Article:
• Thu
  • Jul 31, 2014
  • Updated: 6:29pm
NewsHong Kong

Health experts on alert over virus risk

PUBLISHED : Thursday, 27 September, 2012, 12:00am
UPDATED : Thursday, 27 September, 2012, 3:11am

Hongkongers could be at risk from a newly identified coronavirus, local experts warn.

Although it has been confirmed different from the virus that caused severe acute respiratory syndrome (Sars), the new virus could still turn into a global health threat if easily transmitted by humans, they said.

Both Sars and the new coronavirus belong to the same virus family and cause respiratory infections. But with too few cases as yet, specific symptoms of the new bug have not been identified.

However, the Health Department is ready to implement Sars-like control measures to prevent a local outbreak. These include locating and tracking anyone with whom a patient had close contact, and quarantining hotels or homes if necessary.

"If the virus appears in Hong Kong, it is most likely to be carried in by travellers," Centre for Health Protection controller Dr Thomas Tsang Ho-fai said.

"I cannot rule out the possibility that there is risk [of a local outbreak] in Hong Kong, but according to the trend now, the likelihood is not too high.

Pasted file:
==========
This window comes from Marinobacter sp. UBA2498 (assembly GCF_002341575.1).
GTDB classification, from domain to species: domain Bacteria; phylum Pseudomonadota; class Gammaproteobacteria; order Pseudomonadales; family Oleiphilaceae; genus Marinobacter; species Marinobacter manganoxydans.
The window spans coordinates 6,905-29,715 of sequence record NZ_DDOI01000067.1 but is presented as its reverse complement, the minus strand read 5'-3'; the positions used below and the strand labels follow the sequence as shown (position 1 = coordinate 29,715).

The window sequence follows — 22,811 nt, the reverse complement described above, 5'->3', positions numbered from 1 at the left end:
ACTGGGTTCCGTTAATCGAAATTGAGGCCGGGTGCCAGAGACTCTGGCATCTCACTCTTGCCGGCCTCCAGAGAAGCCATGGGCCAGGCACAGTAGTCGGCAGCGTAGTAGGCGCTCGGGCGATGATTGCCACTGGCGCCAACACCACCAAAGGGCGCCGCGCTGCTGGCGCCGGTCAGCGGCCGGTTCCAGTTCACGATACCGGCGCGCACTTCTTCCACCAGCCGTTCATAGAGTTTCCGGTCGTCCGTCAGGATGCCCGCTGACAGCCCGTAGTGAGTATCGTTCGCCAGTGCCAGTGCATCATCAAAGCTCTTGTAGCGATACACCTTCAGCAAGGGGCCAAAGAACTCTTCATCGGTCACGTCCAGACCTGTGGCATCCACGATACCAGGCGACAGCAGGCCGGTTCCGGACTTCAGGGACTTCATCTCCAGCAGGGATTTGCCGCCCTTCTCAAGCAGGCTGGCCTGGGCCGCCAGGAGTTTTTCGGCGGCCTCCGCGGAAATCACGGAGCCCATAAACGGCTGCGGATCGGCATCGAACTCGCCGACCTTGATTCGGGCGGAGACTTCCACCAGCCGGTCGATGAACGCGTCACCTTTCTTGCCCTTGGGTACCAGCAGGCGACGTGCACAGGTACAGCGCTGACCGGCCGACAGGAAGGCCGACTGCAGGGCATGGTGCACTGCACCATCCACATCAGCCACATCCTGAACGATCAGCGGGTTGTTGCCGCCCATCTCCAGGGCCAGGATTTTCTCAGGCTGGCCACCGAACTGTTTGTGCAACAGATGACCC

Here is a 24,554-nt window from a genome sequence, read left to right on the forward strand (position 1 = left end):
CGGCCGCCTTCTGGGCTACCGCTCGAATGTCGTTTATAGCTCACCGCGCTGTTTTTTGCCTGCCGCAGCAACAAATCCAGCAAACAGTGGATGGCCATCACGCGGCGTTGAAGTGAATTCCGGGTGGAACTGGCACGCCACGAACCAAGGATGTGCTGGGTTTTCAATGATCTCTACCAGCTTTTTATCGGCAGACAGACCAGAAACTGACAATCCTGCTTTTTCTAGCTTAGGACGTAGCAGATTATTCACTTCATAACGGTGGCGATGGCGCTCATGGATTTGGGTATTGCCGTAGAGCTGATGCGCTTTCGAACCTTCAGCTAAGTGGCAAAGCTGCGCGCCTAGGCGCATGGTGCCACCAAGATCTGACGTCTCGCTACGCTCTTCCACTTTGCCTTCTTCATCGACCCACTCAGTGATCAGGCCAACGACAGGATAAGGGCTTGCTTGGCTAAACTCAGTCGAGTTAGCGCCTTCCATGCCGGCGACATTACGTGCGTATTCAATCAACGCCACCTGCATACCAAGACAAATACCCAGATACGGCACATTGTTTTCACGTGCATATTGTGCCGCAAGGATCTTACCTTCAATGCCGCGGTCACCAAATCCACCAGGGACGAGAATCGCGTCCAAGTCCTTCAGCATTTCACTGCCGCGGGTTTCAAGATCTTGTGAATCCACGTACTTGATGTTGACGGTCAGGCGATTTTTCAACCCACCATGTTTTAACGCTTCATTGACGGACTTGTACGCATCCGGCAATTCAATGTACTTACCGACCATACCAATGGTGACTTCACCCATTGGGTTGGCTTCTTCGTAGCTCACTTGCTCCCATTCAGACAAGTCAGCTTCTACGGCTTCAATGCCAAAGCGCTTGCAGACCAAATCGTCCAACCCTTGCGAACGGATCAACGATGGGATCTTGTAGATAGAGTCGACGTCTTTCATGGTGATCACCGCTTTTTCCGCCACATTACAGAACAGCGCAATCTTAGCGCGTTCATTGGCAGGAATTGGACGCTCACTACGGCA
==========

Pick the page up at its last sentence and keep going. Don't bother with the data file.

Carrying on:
"Had it been proved transmissible through human-to-human contact, the seriousness of a possible epidemic occurring might be increased, but it also depends whether it is accompanied by serious symptoms. If it only produces mild, flu-like symptoms, it will not be threatening."

Professor Patrick Woo Chiu-yat, head of microbiology at the University of Hong Kong, said Sars and the new virus were "totally different things", as they belonged to two different groups within the coronavirus family.

"The new virus is closer to a bat virus we have found in Hong Kong's bats," he said.

Dr Ho Pak-leung, a microbiologist from the University of Hong Kong, said the public "need not be too worried about another epidemic like Sars".

"Now we have the tests. We're in a totally different world from back in 2003," he said, adding that there had been many advances in viral identification technology.

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